Reporting From Cash, Class and Writing Workshop Last Weekend.

Photo Credit: Caitlin Bagwell 

Photo Credit: Caitlin Bagwell 

What does class have to do with writing? Everything, it seems.

Last weekend, I attended a workshop led by Vanessa Veselka and Lidia Yuknavitch titled, ‘Cash, Class, and Writing in America.’ Or as Lidia likes to say, “unwriting” America. It was one of those experiences that made me grateful to have access to these artists (not to mention talented classmates).

My interest in attending was based on the fact that class differences are present in almost all of my writing, yet rarely ever discussed openly. I wanted to learn to write about them more effectively. I somehow gained the belief that it’s acceptable to talk about almost anything but class and money. I’m not the only one uncomfortable with the subject. It’s taboo. 

As writers we are trained to show, rather than tell. Details reveal character. We build worlds that reveal emotions. We seek to right wrongs, to give voice to the voiceless, to reveal human complexities. We pay attention. But how often have we consciously thought about choices our characters (or ourselves) make concerning class? Are we aware of the stories we tell ourselves?

We started the workshop by looking at stereotypical traits of different classes: what schools would they attend? What would their homes look like, clothes, jobs, health care, fears? How would they fight? What foods would they eat? How would their bodies move through the world? What choices are available? The list took nearly all morning and was quite extensive.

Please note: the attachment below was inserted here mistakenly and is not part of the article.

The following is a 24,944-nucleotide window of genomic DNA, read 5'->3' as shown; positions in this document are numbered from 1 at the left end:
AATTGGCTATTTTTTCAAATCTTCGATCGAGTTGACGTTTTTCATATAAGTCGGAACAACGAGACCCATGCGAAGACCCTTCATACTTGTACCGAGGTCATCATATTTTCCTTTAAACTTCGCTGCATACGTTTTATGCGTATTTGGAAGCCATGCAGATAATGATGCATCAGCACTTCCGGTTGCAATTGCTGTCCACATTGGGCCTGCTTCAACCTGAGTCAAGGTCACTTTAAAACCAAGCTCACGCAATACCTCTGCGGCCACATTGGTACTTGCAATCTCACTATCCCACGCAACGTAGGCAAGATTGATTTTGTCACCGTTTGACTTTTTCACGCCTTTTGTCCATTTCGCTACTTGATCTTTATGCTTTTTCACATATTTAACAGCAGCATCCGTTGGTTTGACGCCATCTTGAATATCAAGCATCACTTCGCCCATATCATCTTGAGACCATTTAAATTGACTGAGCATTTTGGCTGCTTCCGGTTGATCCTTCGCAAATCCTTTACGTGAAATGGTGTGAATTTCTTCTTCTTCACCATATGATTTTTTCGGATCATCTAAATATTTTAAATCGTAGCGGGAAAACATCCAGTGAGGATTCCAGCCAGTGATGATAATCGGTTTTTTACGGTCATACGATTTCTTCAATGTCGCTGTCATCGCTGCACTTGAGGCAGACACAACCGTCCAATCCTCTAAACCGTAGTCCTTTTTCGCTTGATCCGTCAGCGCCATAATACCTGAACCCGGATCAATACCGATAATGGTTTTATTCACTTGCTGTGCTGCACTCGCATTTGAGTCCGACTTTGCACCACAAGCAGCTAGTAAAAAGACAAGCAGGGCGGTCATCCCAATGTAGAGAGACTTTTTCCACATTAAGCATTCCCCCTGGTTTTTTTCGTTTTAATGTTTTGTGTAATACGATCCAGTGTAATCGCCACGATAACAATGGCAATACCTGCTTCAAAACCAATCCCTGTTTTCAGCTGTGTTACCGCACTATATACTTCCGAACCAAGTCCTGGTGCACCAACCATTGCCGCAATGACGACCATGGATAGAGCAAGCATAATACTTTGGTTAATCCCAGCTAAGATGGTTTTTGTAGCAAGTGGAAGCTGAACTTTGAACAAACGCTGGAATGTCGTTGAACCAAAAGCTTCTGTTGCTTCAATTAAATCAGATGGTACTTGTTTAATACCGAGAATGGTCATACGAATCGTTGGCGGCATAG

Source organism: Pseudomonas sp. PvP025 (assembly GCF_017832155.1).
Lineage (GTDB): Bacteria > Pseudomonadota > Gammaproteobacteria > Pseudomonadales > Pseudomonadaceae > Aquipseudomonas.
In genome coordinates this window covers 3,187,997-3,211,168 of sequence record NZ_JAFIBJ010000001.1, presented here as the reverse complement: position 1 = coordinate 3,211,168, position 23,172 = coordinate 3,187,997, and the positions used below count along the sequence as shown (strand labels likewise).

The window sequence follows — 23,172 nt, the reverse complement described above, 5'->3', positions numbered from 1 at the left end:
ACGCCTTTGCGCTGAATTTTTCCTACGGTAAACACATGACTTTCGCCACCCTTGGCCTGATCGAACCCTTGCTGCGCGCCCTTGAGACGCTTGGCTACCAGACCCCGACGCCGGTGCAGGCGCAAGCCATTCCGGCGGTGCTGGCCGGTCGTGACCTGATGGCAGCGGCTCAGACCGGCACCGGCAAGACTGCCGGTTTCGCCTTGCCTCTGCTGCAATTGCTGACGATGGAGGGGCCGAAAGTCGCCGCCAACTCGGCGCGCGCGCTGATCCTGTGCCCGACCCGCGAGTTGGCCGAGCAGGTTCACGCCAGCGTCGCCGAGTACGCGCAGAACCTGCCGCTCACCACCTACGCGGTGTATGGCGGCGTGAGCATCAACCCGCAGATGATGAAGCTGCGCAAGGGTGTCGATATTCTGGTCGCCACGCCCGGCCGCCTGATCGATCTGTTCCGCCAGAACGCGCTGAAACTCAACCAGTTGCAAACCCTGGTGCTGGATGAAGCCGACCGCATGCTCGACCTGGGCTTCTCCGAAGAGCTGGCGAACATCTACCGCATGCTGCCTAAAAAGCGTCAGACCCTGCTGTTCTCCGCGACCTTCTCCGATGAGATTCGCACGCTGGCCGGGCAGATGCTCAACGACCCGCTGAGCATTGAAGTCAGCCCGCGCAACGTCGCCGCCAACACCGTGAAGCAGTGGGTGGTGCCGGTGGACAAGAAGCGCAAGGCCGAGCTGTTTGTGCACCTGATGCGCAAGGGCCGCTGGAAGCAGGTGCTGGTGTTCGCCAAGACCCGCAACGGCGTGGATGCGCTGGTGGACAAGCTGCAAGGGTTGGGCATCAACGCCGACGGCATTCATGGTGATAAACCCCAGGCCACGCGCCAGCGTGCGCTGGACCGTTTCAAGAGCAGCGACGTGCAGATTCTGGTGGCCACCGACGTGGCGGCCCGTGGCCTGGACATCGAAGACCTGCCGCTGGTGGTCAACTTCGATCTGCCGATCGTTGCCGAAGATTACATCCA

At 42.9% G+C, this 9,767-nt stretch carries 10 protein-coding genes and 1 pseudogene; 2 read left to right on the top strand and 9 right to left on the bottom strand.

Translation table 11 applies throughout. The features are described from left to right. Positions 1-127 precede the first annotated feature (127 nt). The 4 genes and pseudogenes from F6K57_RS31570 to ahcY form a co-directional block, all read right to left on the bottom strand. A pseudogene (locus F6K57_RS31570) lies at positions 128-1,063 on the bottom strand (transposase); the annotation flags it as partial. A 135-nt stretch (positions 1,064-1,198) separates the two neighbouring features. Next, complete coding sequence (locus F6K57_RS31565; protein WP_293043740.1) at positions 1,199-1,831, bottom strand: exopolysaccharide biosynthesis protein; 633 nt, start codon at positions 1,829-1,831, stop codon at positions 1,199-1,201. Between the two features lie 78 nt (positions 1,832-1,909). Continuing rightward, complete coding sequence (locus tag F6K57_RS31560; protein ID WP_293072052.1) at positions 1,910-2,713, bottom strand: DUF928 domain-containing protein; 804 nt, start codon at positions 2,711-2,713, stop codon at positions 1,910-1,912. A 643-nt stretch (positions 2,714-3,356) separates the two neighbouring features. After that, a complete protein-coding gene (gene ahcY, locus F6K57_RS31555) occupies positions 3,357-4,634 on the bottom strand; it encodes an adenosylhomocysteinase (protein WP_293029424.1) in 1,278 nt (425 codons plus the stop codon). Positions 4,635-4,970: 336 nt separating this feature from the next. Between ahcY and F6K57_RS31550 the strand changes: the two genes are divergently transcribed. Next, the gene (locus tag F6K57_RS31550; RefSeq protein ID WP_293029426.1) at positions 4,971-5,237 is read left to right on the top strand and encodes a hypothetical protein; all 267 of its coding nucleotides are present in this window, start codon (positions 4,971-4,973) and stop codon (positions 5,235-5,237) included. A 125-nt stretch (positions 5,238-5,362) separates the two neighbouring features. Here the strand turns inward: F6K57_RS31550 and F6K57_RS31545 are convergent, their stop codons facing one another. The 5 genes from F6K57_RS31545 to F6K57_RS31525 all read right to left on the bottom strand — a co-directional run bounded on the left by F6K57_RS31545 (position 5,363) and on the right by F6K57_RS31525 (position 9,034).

We then delved underneath the obvious to traits that cross class—shame, body issues, family expectations, and more. What we found is that, while class informs a character and can’t be ignored in a good story, members of a class are still individuals with deeply complex stories. 

This workshop forced us to examine the myths we all have. The noblest story, the America Dream—I grew up poor, pulled myself out of the gutter, and made myself who I am—turned out to be a common myth, and rather pedestrian in terms of plot.

Rather, nearly all of us were helped by someone. 

The story we want to capture is the interesting story, the messy story, the complex story. That story is often the intersection between the myths we tell ourselves, and reality. In class we looked for the intersecting lie. That moment when we realize our story is bullshit and we struggle to resolve it in ourselves (or so do our characters).

The workshop was also designed to help us find the stories hidden in our bodies. As a group we called on helpers, but that’s not something I am going to write about. It was too special and I’m still trying to digest it. As always, the strength and talent of our West Coast writing community humbles me. There’s a revolution going on.

One of my workshop-mates had immigrant parents. He told stories about knowing people in his parent’s village who had deeply opposing political views, yet sat down for meals together. We rarely sit together anymore. Instead, we scream at each other across social media platforms. The stories are missing. Bodies are missing. Bodies have stories to tell. Stories that reveal deep truths about what it means to be human will heal us. At least, that’s my hope.